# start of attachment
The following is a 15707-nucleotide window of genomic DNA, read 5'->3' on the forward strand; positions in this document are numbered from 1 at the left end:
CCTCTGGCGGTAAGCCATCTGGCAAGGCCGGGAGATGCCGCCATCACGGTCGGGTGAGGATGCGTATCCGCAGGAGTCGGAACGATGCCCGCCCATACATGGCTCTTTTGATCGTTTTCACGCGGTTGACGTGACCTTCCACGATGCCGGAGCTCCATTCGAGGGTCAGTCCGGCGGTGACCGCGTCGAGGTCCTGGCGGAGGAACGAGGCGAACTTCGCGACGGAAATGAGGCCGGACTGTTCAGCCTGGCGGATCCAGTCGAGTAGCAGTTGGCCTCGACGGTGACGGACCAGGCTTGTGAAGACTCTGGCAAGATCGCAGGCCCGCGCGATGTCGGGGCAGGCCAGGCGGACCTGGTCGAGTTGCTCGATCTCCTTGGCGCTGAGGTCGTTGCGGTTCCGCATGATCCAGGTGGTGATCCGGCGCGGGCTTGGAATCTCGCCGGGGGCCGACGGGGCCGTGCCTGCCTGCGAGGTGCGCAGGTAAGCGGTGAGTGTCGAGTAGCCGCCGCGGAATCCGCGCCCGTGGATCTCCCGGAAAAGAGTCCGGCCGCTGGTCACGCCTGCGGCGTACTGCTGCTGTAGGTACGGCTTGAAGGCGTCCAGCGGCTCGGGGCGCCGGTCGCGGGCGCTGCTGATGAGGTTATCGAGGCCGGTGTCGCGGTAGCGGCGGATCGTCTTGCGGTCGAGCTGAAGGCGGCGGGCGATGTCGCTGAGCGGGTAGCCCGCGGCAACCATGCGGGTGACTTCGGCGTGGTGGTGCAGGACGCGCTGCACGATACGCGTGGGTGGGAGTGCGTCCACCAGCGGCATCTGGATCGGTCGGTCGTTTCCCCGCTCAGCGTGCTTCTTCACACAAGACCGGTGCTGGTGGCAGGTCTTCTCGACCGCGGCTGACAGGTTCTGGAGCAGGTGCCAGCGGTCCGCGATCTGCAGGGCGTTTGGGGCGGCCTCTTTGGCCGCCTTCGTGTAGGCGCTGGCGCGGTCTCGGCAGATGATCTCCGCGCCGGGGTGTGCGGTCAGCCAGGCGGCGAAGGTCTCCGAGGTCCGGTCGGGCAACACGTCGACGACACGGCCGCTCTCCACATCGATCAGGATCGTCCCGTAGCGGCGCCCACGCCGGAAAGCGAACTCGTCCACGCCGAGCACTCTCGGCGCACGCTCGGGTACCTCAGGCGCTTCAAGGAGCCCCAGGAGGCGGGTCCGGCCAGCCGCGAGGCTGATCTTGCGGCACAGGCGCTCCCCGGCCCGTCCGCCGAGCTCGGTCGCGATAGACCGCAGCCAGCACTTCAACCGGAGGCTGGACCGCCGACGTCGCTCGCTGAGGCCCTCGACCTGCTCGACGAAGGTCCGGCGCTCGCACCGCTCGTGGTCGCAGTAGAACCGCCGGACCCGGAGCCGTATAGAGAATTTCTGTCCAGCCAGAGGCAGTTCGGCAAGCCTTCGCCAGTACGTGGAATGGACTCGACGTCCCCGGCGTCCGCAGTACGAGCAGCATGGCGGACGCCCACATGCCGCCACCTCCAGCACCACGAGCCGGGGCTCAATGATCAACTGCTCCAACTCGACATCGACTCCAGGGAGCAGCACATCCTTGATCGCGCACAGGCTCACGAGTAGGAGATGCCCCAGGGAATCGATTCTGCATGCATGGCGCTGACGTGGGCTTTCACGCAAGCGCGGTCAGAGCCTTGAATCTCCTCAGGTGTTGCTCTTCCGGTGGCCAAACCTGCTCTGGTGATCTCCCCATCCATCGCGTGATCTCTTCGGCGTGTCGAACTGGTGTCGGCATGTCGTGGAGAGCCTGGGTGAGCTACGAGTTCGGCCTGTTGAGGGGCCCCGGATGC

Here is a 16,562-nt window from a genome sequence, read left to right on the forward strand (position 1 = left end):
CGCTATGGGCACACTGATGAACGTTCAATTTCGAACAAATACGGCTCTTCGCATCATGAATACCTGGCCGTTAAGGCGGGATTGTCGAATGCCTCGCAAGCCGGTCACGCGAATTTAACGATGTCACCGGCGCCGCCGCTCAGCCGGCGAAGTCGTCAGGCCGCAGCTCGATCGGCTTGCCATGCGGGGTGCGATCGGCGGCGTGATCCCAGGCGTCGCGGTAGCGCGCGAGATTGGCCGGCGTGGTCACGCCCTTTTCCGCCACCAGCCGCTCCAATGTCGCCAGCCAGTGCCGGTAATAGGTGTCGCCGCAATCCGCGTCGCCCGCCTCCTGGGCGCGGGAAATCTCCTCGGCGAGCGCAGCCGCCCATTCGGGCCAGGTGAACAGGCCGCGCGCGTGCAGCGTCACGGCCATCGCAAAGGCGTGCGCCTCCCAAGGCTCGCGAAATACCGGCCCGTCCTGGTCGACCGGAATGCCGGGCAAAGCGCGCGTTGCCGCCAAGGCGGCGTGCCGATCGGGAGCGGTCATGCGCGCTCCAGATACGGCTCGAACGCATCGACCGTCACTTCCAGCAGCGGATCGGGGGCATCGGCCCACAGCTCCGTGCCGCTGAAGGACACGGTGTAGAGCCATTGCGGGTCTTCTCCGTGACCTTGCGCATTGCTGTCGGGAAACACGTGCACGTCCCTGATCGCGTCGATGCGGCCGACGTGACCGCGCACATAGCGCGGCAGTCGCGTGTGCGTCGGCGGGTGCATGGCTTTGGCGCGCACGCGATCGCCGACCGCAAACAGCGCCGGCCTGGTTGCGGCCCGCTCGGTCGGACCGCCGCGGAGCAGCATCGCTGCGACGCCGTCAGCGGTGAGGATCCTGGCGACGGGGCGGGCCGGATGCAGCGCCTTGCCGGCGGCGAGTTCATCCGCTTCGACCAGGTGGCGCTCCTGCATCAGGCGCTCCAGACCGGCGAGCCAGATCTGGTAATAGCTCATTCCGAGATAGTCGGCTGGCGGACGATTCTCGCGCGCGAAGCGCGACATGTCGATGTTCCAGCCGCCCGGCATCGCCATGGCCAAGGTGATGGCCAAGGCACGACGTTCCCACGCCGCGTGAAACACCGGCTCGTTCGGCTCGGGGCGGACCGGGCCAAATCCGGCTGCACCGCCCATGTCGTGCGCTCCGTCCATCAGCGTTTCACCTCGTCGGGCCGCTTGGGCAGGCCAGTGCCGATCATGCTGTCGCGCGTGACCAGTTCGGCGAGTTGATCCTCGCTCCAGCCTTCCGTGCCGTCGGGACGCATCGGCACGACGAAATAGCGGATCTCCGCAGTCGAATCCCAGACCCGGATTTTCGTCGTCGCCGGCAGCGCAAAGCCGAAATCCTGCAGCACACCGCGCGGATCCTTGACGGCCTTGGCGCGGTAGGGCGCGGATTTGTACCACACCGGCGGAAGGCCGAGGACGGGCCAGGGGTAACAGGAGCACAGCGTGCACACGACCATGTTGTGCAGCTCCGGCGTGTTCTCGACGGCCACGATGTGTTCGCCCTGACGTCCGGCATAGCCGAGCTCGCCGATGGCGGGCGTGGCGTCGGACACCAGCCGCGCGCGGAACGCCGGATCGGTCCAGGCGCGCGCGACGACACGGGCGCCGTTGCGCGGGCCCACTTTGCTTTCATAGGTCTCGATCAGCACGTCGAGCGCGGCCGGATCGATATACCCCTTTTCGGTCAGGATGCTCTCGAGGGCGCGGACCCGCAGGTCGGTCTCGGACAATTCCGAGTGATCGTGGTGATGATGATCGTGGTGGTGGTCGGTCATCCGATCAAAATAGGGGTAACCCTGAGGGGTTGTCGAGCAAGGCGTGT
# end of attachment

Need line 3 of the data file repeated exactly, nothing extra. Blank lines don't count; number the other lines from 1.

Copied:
Here is a 16,562-nt window from a genome sequence, read left to right on the forward strand (position 1 = left end):